Single standing tree with gnarly trunks, the occasional goat balancing on the thorn covered branches, trying to get at the small, dark leaves and the fruit – that is what Morocco’s argan tree forests look like. They are indigenous only to Morocco and shape the character of the landscape that lies between the coastal cities and the Atlas Mountains. The excellent properties of argan nut oil are well known and Moroccan women have used it for cooking and cosmetics for ages. To Zoubida Charrouf, professor at the university in Rabat, the benefits of argan oil are important, but secondary. ‘The argan trees are like a green curtain’, she says*, ‘they are the last barrier between us and the desert. Once the trees go the sand comes.’

Zoubida Charrouf is a phytochemist and has been studying argan trees since the mid 80s. It was a time when in Morocco, too, cities started to grow and new townships came up everywhere. To make space about 600 ha of argan trees were felled per year. In the long run the loss of the argan trees would have led to the desertification of the whole region. Zoubida Charrouf knew that the trees would only survive if their protection made economic sense – argan oil seemed the perfect solution. From skin cream to hair care – the cosmetic industry uses argan oil for a wide variety of products. The only question was: the women had until then used traditional methods to press argan oil for their own consumption, would they be able to produce large quantities in a quality suitable for export?

Together with a few volunteers Zoubida Charrouf started to work with a group of women and in 1996 they formed the first argan oil co-operative. With money from international donors a small but state of the art oil press was bought and by working out a strict protocol for filling the bottles the shelf life of the oil could be increased from 3 to 6 months to 2 years. That got international cosmetic companies interested and suddenly argan oil was in great demand. Today more than 2 million people in Morocco are involved in the production of argan oil, says Zoubida Charrouf. Existing trees are being looked after, new saplings are being planted and by now it looks as if the ‘green curtain’ is not shrinking anymore and the advance of the desert has been stopped.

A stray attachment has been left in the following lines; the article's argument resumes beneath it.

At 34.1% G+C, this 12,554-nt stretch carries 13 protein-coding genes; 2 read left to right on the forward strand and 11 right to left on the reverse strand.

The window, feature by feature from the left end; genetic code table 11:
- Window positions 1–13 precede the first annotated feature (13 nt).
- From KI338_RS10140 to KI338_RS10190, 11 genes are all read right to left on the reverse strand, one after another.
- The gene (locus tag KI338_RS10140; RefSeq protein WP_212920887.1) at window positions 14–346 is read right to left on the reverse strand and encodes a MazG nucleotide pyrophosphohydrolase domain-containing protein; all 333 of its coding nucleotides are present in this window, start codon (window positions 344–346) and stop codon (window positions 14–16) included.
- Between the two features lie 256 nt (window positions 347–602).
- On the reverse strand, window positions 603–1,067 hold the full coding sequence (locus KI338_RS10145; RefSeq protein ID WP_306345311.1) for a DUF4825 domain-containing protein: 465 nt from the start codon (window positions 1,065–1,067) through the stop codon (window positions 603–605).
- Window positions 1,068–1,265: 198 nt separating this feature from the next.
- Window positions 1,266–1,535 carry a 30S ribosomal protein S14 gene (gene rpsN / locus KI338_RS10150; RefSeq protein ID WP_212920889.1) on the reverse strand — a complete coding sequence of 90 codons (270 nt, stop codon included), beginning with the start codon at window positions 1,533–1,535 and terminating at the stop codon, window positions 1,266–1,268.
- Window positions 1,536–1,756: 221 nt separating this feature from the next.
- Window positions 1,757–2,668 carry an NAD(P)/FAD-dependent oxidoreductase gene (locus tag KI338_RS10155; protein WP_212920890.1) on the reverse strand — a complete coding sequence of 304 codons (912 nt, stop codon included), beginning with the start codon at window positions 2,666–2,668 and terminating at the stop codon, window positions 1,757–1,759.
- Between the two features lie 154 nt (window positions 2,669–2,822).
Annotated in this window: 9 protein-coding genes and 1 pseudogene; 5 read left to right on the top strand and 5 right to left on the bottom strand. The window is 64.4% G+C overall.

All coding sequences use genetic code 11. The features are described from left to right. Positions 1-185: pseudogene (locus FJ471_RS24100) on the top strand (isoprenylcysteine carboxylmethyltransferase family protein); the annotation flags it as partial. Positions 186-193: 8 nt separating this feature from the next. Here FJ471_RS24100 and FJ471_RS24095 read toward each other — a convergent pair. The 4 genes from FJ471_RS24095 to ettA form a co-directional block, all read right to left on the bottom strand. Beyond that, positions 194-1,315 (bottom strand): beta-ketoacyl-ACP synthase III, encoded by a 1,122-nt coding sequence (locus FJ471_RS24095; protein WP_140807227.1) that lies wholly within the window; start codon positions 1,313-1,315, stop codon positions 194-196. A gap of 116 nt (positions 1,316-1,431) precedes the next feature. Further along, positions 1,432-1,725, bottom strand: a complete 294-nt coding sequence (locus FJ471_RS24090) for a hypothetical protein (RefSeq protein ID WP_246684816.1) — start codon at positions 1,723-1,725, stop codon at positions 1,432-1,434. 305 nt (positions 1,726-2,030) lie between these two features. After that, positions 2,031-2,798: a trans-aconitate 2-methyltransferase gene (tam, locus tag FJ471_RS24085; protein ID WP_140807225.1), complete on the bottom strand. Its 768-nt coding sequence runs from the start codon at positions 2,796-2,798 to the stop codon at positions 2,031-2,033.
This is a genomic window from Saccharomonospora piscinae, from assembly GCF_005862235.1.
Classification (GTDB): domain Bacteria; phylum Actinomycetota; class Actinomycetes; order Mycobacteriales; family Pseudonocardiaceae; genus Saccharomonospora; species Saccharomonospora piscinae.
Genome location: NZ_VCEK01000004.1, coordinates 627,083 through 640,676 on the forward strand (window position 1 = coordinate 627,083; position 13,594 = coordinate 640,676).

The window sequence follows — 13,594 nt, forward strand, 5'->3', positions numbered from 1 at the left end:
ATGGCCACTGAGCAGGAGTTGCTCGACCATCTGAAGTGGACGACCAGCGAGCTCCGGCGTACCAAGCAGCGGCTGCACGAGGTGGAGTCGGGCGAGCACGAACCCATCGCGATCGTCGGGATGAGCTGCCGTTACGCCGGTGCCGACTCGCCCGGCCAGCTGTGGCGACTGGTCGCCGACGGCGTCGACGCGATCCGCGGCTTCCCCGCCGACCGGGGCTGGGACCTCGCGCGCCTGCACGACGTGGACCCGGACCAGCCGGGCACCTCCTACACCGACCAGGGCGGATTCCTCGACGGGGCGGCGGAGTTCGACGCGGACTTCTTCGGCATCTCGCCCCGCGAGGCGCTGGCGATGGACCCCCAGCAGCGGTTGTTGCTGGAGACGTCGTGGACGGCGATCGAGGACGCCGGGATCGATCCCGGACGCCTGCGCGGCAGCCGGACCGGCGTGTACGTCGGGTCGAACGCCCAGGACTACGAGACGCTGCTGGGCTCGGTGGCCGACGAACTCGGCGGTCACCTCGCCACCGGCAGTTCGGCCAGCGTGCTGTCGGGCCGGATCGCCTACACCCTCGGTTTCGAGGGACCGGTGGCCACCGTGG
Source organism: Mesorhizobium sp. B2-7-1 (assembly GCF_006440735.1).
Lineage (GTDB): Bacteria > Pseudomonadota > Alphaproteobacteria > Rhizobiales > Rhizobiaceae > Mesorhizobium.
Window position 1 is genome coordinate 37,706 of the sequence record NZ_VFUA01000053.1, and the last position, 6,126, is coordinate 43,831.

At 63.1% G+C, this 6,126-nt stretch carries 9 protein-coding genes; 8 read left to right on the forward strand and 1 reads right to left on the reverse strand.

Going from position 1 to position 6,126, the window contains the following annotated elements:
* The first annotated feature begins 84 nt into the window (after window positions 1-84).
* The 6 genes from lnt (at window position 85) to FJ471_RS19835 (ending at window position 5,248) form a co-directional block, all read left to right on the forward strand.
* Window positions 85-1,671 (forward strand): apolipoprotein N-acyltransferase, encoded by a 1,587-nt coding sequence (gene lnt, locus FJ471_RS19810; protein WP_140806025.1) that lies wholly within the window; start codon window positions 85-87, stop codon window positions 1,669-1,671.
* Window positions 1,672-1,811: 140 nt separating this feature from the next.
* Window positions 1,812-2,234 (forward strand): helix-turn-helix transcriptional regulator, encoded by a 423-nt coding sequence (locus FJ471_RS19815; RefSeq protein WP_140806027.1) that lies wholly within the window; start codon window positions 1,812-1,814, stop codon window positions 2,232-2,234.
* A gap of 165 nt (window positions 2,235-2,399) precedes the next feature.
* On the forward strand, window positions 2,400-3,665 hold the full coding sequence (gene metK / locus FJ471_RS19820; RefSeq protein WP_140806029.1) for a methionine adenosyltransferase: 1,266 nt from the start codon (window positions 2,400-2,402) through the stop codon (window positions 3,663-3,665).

In 2011, one of the argan oil women’s co-operatives, Tighanimine, was Fairtrade certified, says Imane Chafchaouni-Bussy. She works for the non-governmental organisation Ibn Al Baytar (its president is Zoubida Charrouf…) and has helped set up Tighanimine from the start. Making the oil still involves a lot of manual labour, she says. Hopefully it will stay that way because for the women it means enough work and an income. From the middle of July to the end of August the fruit (with the nuts inside) ripen. The women collect and store them: untreated the fruit will keep for months and can be processed in batches. The women remove the fruit pulp to extract the nut which is then cracked open between to stones. Finally the kernels are sorted, roasted and pressed. One woman needs about a day to crack enough nuts for one kilo of kernels – to produce one litre of oil one needs about 2.5 kg of kernels…

Traditionally only women have been involved in the argan oil production. The fact that they now can make money with it has improved their social standing considerably. ‘In the beginning there were only widows and a few divorcees who were willing to work with us’, says Zoubida Charrouf, today there are women from every age group. ‘Most of the women have no education and that’s why we offer literacy classes’, says Imane Chafchaouni-Bussy. In Tighanimine women now do the accounting and use a computer to deal with orders. The issue of traceability is the reason why up to today only one of co-operatives is Fairtrade certified. Only if the trees are family owned, as is the case in Tighanimine, the nuts can be traced from the tree to the oil in the bottle. It’s a rather rare situation, most groups collect the nuts from trees growing on state land. Tighanimine has over 60 members. Often the women spend the money they earn to send their children to secondary schools. Life has become a little easier, in the Moroccan summer a fridge is no luxury but a necessity and the Fairtrade premium even pays for a few extras – from new clothes to a television set for the family.

In the meantime Zoubida Charrouf thinks about the future. She thinks it’s a bad idea for co-operatives to depend solely on the production of argan oil. At present she is analysing the plants that grow near the argan trees for possible medicinal, healing or skin nourishing properties – maybe the women can make use of some other plants in future, too.

* Source: CNN Interview 2014